The burden on Arabia. In the forest in Arabia shall you lodge, O you traveling companies of Dedanim.…
In this "burden" upon Arabia we may detect a picture or, at least, find a suggestion of -
I. THE ILLS TO WHICH FLESH IS HEIR.
1. Being turned out of our course. The caravans of Dedan are obliged to forsake their track and find refuge in the forests or stony retreats of the desert (ver. 13). Continually are we compelled to change our route as travelers along the road of life. We mark out our course and set out on our way, but the irresistible obstacle is confronted and we are obliged to deviate into some other track, or wait in hope until the hindrance be removed.
2. Being straitened for the necessities of life. The refugees are reduced to such straits that they are glad to receive the bread and water which "the inhabitants of the land of Tema" bring (ver. 14). Though God has made this earth to be large and bountiful enough for a vastly greater population thou even now exists upon it, yet, chiefly owing to human folly or iniquity, though sometimes to misfortune, men are reduced to such extreme hardship that the common necessaries are beyond their reach. Between this exigency and the condition of competence, how many degrees of want, and how many thousands of the children of want, are there to be found!
3. Being assailed and pursued by the enemies of our spirit. (Ver. 15.) There are adverse powers from beneath - the "principalities and powers" of the kingdom of darkness; there are hostile powers that are around us - unprincipled and ungodly men, evil practices and harmful institutions in society; but our worst foes are those which are "of our own household," those that are within the chambers of our own souls - bad habits, evil propensities, those inclinations toward folly and sin which pursue us even when the main battle has been fought and won.
4. Finding our life oppressive and burdensome to us. "According to the years of a hireling" (ver. 16). The time thus counted is reckoned with extreme carefulness; there is no danger that a single day will be left untold. The hireling is impatient for the time to be past that he may lay down the yoke and receive his wage. How many are there to whom life is so much of a burden, who are so oppressed by toil, or weighed down with care, or overwhelmed by sorrow, that they look gladly, if not eagerly, forward to its evening hour, when the night of death will release them from their struggle!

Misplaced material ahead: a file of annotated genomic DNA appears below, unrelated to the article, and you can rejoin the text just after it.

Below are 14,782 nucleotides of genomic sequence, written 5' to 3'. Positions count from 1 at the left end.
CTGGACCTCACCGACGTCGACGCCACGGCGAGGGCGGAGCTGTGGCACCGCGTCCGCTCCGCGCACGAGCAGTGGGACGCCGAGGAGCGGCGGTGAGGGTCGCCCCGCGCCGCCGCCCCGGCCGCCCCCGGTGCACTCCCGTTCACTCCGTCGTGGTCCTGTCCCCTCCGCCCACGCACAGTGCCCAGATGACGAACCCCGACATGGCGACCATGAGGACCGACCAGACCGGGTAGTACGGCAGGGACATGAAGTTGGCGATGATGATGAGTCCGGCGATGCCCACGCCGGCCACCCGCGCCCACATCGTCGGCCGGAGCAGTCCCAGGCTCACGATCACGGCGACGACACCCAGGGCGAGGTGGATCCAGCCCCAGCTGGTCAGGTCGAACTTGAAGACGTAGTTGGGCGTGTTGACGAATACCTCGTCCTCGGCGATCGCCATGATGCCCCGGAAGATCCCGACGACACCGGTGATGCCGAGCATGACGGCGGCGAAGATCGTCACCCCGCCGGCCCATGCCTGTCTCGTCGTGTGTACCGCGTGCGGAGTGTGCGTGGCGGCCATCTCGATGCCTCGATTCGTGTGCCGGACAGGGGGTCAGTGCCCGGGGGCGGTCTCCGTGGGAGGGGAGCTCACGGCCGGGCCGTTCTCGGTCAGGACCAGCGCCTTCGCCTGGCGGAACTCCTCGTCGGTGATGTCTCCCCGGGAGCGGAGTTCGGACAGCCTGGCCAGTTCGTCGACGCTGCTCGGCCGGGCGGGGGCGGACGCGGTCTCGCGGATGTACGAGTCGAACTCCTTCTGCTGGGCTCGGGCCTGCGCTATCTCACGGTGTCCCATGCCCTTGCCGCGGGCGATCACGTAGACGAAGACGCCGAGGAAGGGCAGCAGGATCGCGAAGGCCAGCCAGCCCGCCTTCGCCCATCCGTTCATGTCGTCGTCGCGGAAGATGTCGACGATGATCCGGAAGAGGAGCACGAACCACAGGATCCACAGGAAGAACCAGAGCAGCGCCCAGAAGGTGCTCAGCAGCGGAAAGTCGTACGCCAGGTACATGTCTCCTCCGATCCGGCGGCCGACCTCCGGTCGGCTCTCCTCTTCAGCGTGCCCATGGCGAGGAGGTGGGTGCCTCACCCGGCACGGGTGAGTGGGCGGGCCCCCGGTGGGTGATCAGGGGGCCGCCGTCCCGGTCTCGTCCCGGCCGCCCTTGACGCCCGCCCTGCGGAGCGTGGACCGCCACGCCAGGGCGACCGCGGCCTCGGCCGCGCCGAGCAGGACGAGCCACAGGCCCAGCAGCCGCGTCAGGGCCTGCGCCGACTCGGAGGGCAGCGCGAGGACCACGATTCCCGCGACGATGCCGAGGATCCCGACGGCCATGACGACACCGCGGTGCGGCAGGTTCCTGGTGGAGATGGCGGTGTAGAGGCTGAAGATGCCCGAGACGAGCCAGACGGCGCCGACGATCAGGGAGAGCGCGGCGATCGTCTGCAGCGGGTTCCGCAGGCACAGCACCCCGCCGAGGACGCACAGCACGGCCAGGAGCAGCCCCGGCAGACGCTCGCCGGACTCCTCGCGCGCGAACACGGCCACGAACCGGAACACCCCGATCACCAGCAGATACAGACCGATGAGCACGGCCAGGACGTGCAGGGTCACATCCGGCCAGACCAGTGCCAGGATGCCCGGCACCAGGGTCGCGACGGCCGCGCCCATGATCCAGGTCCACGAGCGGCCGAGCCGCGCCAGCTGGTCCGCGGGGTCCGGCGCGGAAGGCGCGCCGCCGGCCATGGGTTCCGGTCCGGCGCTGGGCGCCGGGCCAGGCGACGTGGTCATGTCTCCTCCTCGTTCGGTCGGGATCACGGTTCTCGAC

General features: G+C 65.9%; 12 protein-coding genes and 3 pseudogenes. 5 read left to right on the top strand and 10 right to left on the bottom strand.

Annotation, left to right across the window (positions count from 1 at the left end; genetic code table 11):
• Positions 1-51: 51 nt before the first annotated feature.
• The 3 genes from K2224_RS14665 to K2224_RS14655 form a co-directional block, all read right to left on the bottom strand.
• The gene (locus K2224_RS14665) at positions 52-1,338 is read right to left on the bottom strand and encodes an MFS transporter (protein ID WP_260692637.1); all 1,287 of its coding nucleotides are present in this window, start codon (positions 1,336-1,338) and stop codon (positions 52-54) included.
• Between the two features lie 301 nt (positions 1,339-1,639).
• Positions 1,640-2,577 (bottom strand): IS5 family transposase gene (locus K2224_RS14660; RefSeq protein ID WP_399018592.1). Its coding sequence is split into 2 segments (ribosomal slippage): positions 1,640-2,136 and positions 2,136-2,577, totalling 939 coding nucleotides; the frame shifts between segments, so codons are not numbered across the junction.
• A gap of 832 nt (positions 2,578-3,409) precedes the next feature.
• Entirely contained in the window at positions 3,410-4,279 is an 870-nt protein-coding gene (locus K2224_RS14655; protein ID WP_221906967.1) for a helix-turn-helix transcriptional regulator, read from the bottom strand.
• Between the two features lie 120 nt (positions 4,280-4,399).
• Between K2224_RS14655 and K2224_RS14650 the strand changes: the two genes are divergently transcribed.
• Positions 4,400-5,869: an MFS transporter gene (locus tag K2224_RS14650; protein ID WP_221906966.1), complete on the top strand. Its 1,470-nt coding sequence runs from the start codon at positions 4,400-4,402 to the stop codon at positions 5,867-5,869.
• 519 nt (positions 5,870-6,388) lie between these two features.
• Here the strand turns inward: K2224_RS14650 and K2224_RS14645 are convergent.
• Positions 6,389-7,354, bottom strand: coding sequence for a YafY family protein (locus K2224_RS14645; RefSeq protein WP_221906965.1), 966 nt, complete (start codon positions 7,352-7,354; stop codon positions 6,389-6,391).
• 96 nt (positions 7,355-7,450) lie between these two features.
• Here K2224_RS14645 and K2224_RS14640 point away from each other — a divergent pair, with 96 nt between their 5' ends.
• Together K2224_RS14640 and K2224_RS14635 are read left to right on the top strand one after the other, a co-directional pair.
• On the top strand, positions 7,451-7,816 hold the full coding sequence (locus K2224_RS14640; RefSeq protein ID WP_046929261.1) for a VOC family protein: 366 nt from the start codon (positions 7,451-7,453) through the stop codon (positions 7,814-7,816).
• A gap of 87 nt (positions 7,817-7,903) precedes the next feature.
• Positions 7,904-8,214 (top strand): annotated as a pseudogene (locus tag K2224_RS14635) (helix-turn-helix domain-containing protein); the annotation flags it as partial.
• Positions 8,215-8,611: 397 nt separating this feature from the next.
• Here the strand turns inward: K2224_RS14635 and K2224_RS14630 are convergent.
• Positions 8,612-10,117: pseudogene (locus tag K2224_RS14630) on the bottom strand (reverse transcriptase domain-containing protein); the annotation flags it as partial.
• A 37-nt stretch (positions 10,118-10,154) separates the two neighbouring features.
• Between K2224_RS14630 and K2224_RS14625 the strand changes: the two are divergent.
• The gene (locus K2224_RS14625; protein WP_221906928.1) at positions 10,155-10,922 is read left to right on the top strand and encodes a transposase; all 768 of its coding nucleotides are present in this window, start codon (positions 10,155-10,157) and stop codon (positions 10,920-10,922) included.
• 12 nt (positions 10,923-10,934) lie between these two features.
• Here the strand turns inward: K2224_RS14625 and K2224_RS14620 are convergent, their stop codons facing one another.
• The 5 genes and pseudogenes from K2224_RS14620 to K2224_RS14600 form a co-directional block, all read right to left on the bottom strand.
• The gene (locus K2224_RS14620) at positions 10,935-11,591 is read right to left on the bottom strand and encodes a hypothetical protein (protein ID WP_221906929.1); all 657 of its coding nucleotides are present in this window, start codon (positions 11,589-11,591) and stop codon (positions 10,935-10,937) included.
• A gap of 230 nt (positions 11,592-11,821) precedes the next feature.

5. Being distinctly and at length fatally enfeebled. "The glory of Kedar shall fail," the bowmen and the mighty men "be diminished" (vers. 16, 17). Up to a certain point human life means, not only enjoyment, but increase; from that point it means diminution - at first unconscious, but afterwards sensible and painful; at length fatal diminution - in the capacity for enjoyment, in intellectual grasp, in physical endurance, in force of character. The glory of life goes; the faculties of soul and of body are palpably diminished; death draws near. Bat we may take into our view -
II. DIVINELY PROVIDED REMEDIES.
1. Pursuing the straight path to the goal which is set before us, from which no enemy need make us turn aside.
2. Trusting in the faithful Promiser.
3. Hiding in the pavilion of Divine power, and securing the mighty aid of the Divine Spirit.
4. Seeking and finding the comfort of the Holy Ghost.
5. Awaiting the immortal youth of the heavenly land. - C.
Parallel VersesKJV: The burden upon Arabia. In the forest in Arabia shall ye lodge, O ye travelling companies of Dedanim.